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Justin: The Roush Level 1 Power Pac will be a great way for the S550 GT owners out there to add upwards of 25 horsepower and 30 pound-feet of torque, according to Roush, using two extremely basic parts – their cold air intake system along with the included calibration and dongle, both of which are gonna be 50-state legal and can be had for right around $800. Now, that calibration will be optimized for 91 octane fuel or higher but can still be used with lesser octanes if needed, although, expect those gains to suffer slightly as your octane levels drop. Finally, interested buyers can also take advantage of Roush's optional 3-year, 36,000-mile powertrain warranty with this particular Power Pac and calibration, and that's something you're not always gonna see in the land of aftermarket tuning. The install is gonna be extremely straightforward for both the intake and the calibration. So let's call it a strong one out of three wrenches on the difficulty meter here, with a detailed walkthrough to come later in the video. But first and foremost, let's talk dyno numbers. Baseline runs using our automatic GT gave us 358 horsepower and 348 pound-feet of torque to the rear wheels. With the Roush Level 1 Performance Pac installed, the car is now making 384 horsepower and 373 pound-feet of torque to the rear wheels. Now, that's good for a peak gain of 26 horsepower over our baseline numbers and gains of as much as 31 horsepower and 27 pound-feet of torque under the curve. But now that you have a better idea of what kinda gains you might be able to expect on your own GT at home, let's break down how it's all made possible. And at first glance, guys, this is gonna be a very basic or simple kit. One-half of your Power Pac will be the Roush cold air intake system you see here. No doubt, a solid piece that's gonna replace your factory airbox along with that cheap paper element factory filter with the reusable high-flow dry option you see right here. Now, the Roush filter is not only going to be an improvement in both filtration and also appearance, let's be honest, but it's also going to be an improvement in power as well, thanks to less intake restriction. Now, that's gonna result in that small bump in power we just talked about, along with some other benefits as well. That includes a little bit better at throttle response, maybe the slightest increase in fuel economy, of course, if you can stay off the pedal a little bit, and also a nice little bump in sound coming from under the hood of that Coyote engine, thanks to the open element design. Now, from a construction standpoint, the Roush is gonna offer OEM levels of fit and finish, and I think that's one of the big reasons why this particular option is so popular in the category. A lot of guys like to retain that OEM-style look under the hood. And if that's the case, then the Roush will certainly be for you. Injection-molded plastic will be making up most of the materials here, while the intake filter itself, again, will be dry. It is washable and reusable, and will not require any reoiling, which is something some owners might prefer. Last but not least, you have the Roush calibration along with the included dongle. And I really like the fact that they started including these dongles with their Power Pacs. It's something they've started doing recently here. And it's nice because, before, you had to take the voucher to your dealer, have them flash that to your ride, and not a big deal but it did add an extra layer of inconvenience. That's not gonna be the case anymore here. As long as you have a laptop along with the dongle and the tuning voucher, you should be able to get this thing uploaded to your ride. Now, I'll be completely honest here, guys. The dongle really isn't gonna be anything more than a vessel for the calibration. However, the RDT software will allow you to do some cool stuff like read and clear those "Check Engine" lights, reset your KAM, or your keep-alive memory, and will even allow you to data log using your laptop. So yes, while the physical device really isn't terribly impressive, the software certainly is the star here. But once that calibration has been flashed to your Mustang, you can expect the advertised gains we talked about earlier, and even experienced with our shop car here at AM, again, on at least 91 octane. As I did point out earlier, you certainly can use 87 or 89, but expect reduced power with those lower octane levels. And how are those gains made possible through the calibration? Well, you're gonna be looking at improved camshaft timing, along with a big-time focus on your throttle mapping to give the car a slightly sportier or snappier feel overall. And as I did point out earlier, if you did want to opt for the 3-year, 36,000-mile warranty, you have that option. But you have to apply for that with Roush directly, and it must be done so within 30 days of your installation. Now, if you like the idea of these assembled Power Pacs, but you craved a little bit more power and maybe even a little bit more sound, be sure to check out the Level 2 Power Pac here from Roush, also available on the site. Of course, you're gonna look at a little bit more horsepower and torque with the kit. But more importantly, you're gonna be making a whole lot more sound, thanks to the included fan favorite Roush axle-back that is paired up with the intake and calibration in that Level 2 kit. Well, let's switch gears and talk about the installation a little bit more here, guys. And I did go one out of three wrenches on the difficulty meter, maybe a strong one out of three because of the combination. And to give you a better idea of what your day will look like in the garage or driveway, here is a detailed walkthrough along with a tool breakdown. Travis: All right. So the first step of our Power Pac install is removing our stock air assembly. Now, to do this, you're just gonna need to start off with a flat-head screwdriver. We're gonna disconnect our MAF sensor, we're gonna disconnect this clamp tightening down the top of the airbox, and we're gonna loosen these two clamps that hold the airbox to the vehicle. So with the top airbox removed, the next step is removing the filter itself, as well as the bottom airbox. Now, our car has been worked on quite a lot, so we're missing our screw that holds this down. Normally, you would loosen this, and you can pull the whole assembly out of the vehicle. All right. Now that we have our airbox assembly removed from the vehicle, the next step is removing the air intake tub itself. Normally, you would have to remove your sound tube which pumps sound into the cabin. We didn't like that, so we already took ours off. So the next steps are gonna be removing your PCV hose, right here, and this breather hose, as well as removing the final clamp that secures the tube to the actual throttle body itself. Okay, guys. Now, that we have our stock airbox assembly out of the vehicle, it's time for us to do some out-of-car assembly with our new air system. Now, I'm gonna walk you through each step here. You can also go on Roush's site and get some nice printed and color instructions if you don't wanna keep rewinding and listening to me the whole time. However, I'm gonna walk you through anyway. First things first, we're gonna reuse some of the rubber grommets from our stock airbox assembly. So you're gonna start with pulling this little rubber grommet off the bottom of the stock airbox, and we're gonna move it over to our new one. The second piece we're reusing from our stock airbox assembly is this other little rubber grommet. This is an actual little isolator, and that's gonna sit on the inside of the fender well on your new airbox assembly. Now, with those two parts reused on the new airbox assembly, you can go ahead and discard your old one. All right. The next piece is putting on our weather stripping here. It's got these nice little plastic divots, and you're just gonna pop those inside these little rivet holes on the top of the airbox assembly. All right. So with your weather stripping installed, the last piece is installing this little breather tube. This is what actually pulls in cold air from the front of the vehicle to the air assembly. All right. So now that we have our airbox assembly actually assembled, we're gonna go ahead and put this in the vehicle. Once this is in the vehicle, we can actually put our cold air intake itself inside the airbox assembly. So now that our new airbox assembly is all put together, we're actually gonna assemble the air intake itself, and I'm talking about the filter and the tubing for the mass airflow sensor. First things first, you're gonna put these two together with the provided clamp. All right. Now that we have our air intake attached to the MAF housing, we're actually gonna go ahead and switch over our mass airflow sensor from the stock MAF housing to the new one. And that's just a little Allen key head. Okay. Now that we have our mass airflow sensor installed in our new mass airflow housing, we're gonna go ahead and install this in our new air assembly. Now, you wanna make sure that the mass airflow sensor is facing towards you and towards the front of the air assembly so that the plug has space to plug in once you install it. All right. Once you have those two bolts hand-threaded for the filter itself, you're gonna go ahead and tighten those down using a 10-millimeter socket and an extension. So now that we have our mass airflow sensor, our air filter, and our airbox assembly all put together as one piece, we're gonna go ahead and install this in the vehicle. We're not gonna put the tube on yet. We wanna have some room once this is in the vehicle so that we can move this around, play with it a bit, and get everything seated. Then, we'll tighten everything down. Now, before you install the intake filter and the airbox assembly, you wanna make sure that your air inlet lines up with the hole that's down here, hidden behind the front grille. You also wanna make sure that your mass airflow sensor has enough slack so you can plug it in once you put this all together. Now that our air filter and our airbox is all connected, we're gonna go ahead and do the last step. And that's actually installing the new air intake tube, as well as all the plumbing on all these connections. All right. So with those dyno runs, you saw we did make some pretty good curve and peak gains, as my buddy, Justin, mentioned earlier. And with that said, that actually wraps up our review and install of the Roush Power Pac for your '15 and up Mustang GT. I'm Travis. Thanks for watching. And for all things Mustang, keep it right here at americanmuscle.com.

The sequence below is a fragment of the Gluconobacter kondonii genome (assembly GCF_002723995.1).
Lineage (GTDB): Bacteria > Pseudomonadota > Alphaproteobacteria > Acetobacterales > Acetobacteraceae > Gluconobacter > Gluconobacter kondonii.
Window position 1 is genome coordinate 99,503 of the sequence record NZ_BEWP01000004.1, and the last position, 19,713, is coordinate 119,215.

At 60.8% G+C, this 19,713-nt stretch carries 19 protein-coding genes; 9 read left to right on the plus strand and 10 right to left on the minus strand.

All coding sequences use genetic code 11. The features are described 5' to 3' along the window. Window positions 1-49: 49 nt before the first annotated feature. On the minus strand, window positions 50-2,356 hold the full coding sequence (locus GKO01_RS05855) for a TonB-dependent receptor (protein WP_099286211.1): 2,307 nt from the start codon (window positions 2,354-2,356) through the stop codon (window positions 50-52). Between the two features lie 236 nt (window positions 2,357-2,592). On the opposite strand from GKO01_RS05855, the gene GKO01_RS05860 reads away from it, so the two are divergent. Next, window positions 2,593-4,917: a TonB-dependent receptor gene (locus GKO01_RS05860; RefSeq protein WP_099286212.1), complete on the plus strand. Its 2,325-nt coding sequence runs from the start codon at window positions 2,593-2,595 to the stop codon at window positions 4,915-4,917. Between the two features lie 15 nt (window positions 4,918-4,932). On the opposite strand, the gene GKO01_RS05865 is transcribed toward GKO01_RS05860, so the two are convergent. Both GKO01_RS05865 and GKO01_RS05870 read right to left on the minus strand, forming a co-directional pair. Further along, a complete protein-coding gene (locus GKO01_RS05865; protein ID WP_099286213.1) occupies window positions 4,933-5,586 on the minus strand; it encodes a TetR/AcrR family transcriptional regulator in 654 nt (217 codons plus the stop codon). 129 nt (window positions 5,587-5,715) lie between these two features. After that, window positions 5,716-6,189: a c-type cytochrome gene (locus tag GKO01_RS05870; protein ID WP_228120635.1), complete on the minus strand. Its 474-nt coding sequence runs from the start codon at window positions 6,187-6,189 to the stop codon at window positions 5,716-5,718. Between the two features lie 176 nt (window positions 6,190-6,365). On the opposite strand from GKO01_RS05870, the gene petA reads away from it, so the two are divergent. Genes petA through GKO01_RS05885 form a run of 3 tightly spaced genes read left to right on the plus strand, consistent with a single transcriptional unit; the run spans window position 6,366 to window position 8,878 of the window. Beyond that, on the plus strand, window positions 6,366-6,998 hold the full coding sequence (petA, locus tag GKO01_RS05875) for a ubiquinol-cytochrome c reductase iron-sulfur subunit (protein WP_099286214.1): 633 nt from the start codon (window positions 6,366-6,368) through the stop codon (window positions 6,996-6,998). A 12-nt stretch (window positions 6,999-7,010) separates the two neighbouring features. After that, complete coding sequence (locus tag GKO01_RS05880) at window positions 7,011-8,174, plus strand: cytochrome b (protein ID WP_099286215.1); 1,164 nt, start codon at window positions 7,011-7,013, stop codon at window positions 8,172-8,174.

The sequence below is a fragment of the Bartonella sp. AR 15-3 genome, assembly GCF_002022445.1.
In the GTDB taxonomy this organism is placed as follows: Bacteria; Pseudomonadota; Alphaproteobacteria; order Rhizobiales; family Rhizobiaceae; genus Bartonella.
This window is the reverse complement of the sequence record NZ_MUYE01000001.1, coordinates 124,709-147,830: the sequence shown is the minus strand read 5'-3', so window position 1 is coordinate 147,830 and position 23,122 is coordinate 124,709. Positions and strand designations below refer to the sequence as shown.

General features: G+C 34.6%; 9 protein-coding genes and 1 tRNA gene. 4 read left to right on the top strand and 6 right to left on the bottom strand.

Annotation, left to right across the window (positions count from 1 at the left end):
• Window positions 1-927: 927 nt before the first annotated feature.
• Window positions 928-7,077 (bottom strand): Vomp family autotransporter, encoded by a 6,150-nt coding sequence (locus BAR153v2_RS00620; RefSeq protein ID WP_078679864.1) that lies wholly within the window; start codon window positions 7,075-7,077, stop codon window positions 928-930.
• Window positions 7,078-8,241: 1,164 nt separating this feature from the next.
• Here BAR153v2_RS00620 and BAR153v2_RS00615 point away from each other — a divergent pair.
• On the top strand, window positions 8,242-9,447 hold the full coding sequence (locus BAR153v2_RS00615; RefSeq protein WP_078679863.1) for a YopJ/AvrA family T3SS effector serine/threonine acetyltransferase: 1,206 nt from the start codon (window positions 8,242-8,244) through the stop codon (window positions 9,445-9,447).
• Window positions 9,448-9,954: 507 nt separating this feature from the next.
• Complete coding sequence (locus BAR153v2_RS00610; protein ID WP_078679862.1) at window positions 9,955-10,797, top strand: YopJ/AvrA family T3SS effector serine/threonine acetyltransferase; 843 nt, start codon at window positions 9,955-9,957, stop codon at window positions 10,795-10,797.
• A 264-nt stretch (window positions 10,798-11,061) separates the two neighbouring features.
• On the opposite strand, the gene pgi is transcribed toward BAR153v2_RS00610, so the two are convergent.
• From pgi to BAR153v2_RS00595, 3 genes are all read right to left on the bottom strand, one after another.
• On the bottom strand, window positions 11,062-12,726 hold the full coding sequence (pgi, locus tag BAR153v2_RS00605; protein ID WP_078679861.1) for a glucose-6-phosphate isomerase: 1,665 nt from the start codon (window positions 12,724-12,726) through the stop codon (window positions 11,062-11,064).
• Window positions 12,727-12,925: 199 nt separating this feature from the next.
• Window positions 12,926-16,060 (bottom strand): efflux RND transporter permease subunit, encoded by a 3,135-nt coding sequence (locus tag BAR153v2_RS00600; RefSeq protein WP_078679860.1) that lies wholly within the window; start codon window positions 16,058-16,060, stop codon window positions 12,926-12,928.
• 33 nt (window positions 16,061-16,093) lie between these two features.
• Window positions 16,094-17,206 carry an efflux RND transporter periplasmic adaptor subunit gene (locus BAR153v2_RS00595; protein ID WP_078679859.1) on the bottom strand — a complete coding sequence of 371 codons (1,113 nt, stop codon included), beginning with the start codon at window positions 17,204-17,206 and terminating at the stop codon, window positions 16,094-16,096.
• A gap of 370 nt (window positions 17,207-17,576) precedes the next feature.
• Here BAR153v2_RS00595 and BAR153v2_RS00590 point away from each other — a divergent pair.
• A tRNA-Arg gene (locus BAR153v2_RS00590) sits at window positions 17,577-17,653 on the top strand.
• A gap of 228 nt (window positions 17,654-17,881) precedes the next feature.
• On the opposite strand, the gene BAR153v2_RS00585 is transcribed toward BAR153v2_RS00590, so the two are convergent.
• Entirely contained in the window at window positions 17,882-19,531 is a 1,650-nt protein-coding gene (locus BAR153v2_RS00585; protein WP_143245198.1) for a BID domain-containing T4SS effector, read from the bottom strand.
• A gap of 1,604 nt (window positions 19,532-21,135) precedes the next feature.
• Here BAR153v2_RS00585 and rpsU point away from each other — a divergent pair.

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(approx) 1 Hour
Simple installation for anyone.